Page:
Ex-UBS Client Roessel Avoids Prison in Offshore Tax Case
Wolfgang Roessel, a former client of UBS AG (UBSN) and Wegelin & Co., avoided prison for failing to report more than $11 million in Swiss accounts to U.S. tax authorities.
Roessel, 71, was sentenced today in federal court in Miami to eight months of home confinement and three years of supervised release. He was also fined $10,000. He pleaded guilty on May 30, admitting he filed a false tax return for 2007 and didn’t file Reports of Foreign Bank and Financial Accounts, or FBARs, from 2002 to 2007. He has paid $6.5 million in a civil FBAR penalty and back taxes.
Roessel cooperated with prosecutors in a crackdown on offshore tax evasion. The U.S. charged at least 50 taxpayers with tax crimes since 2009, when UBS avoided prosecution by paying $780 million, admitting it helped thousands of Americans evade taxes and turning over the names of 250 American clients to U.S. authorities. UBS, based in Zurich, later revealed another 4,450 accounts.
“Mr. Roessel does not claim to be an innocent victim,” his attorney, Lee Stapleton, wrote in an Oct. 9 court filing urging leniency. “While he relied on the advice of Swiss professional bankers, he chose to keep the accounts secret and for many years did not advise his accountant that he had a foreign bank account.”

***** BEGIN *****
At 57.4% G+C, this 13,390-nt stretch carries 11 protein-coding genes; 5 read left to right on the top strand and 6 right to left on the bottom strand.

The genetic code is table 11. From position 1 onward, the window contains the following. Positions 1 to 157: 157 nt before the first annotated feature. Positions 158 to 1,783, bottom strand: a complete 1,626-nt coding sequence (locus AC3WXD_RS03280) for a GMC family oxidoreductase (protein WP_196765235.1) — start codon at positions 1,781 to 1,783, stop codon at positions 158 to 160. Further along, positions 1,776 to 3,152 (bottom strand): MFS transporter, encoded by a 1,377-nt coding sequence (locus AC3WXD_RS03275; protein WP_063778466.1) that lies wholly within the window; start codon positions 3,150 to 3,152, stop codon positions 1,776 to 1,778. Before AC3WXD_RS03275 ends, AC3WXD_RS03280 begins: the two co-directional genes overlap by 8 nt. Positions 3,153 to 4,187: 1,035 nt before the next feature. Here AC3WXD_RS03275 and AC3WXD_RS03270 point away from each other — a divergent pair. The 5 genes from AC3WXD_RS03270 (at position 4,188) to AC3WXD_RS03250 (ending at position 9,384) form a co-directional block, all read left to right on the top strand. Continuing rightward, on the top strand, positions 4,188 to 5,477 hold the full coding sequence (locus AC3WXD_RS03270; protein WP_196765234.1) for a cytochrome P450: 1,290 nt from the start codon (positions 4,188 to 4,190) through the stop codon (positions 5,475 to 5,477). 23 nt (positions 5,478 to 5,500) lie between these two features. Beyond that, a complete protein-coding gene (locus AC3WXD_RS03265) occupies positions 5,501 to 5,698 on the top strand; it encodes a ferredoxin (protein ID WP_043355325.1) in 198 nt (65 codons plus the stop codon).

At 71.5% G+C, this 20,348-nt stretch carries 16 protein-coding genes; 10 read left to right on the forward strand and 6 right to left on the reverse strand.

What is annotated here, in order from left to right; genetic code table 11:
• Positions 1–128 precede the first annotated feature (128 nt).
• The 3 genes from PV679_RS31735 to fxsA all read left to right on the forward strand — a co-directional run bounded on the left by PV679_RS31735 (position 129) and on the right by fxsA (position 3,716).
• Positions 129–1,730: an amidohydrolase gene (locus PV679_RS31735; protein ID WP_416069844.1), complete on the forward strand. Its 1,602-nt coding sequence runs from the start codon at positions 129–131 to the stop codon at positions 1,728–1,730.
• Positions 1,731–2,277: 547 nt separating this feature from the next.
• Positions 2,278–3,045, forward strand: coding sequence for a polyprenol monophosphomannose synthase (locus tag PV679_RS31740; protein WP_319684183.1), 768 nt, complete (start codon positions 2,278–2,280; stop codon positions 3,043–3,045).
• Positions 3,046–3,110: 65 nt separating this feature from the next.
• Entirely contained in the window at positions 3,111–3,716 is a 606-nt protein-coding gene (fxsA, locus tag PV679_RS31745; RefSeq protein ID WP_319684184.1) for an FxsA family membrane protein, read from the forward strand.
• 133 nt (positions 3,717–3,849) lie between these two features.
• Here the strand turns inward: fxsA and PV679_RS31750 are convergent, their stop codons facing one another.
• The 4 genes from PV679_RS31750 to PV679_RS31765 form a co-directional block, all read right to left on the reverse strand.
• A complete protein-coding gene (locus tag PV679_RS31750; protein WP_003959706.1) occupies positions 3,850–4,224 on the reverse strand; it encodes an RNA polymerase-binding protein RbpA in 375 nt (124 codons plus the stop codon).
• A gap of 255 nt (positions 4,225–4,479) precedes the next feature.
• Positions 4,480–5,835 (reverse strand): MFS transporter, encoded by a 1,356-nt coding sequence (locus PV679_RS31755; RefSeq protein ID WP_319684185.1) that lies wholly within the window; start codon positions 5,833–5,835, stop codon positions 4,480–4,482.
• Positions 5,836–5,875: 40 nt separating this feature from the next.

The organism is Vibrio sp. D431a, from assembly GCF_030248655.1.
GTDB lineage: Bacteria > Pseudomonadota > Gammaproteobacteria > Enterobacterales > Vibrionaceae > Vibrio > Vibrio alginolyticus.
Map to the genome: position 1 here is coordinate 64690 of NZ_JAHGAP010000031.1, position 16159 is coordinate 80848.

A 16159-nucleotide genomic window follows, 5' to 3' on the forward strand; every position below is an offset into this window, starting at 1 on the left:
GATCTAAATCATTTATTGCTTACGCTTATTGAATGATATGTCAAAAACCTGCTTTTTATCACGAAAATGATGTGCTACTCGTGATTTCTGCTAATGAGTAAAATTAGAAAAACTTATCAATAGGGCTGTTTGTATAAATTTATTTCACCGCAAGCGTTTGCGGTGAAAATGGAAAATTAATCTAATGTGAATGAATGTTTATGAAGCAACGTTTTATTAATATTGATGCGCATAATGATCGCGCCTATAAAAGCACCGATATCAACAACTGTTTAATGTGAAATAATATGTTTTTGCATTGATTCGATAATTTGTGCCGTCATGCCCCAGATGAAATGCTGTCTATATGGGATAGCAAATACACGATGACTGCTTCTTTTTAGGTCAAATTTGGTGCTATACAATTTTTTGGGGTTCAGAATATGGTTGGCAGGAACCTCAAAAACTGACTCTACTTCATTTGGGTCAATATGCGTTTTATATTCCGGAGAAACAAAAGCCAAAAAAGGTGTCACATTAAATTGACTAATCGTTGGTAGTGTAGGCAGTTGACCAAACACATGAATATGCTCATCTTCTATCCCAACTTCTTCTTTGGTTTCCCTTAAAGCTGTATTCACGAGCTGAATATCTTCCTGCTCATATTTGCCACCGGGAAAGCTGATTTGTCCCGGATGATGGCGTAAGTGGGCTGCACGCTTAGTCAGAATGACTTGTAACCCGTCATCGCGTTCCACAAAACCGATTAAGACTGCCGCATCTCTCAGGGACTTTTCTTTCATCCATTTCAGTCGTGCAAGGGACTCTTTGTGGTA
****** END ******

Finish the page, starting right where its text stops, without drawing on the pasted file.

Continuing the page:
In a telephone interview today, Stapleton said her client “is glad to put this behind him.”
Roessel, a naturalized U.S. citizen, came from Germany, where he stopped school at age 16 and worked as a welder in the same factory as a grandfather, who helped raise him, Stapleton wrote in the filing. In the U.S., he ran a successful business that rented and serviced motion picture equipment, and he holds patents on motion picture lenses, according to his attorney.
Roessel’s mother had little money until she spent many years with a man who died in 1997 and left his “considerable estate” to her, Stapleton wrote. She died two years later and left her estate to her son in a numbered account at UBS.
“The funds sat and continued to grow,” Stapleton wrote. “The account was not part of Mr. Roessel’s life either as a place to hide U.S. income or as a foreign based piggy bank. It was an account that held a substantial inheritance.”
In 2002, Roessel’s banker at UBS, the largest Swiss bank, told him that anonymous Swiss accounts were no longer available to U.S. clients, Stapleton said. He then opened a trust that included the proceeds of his inherited money.
He opened another UBS account in 2004, in the name of Cyan United SA, that invested in U.S.-based securities, according to Stapleton. He deposited money into it from a numbered account at Wegelin for foreign proceeds that he set up in 1980s and that received proceeds from equipment sales in Germany, she wrote. Roessel’s UBS banker visited him several times a year to update him on the account, according to his lawyer.
The Cyan account has been a “cataclysmic investment” because “he is now a convicted felon who has paid much of his inheritance and life savings to the U.S. government in the form of penalties and back taxes,” Stapleton wrote.
Wegelin was indicted Feb. 2, charged with helping U.S. taxpayers hide more than $1.2 billion from the Internal Revenue Service. It was first Swiss lender charged in the U.S. crackdown.
The case is U.S. v. Roessel, 12-cr-60074, U.S. District Court, Southern District of Florida (Fort Lauderdale).
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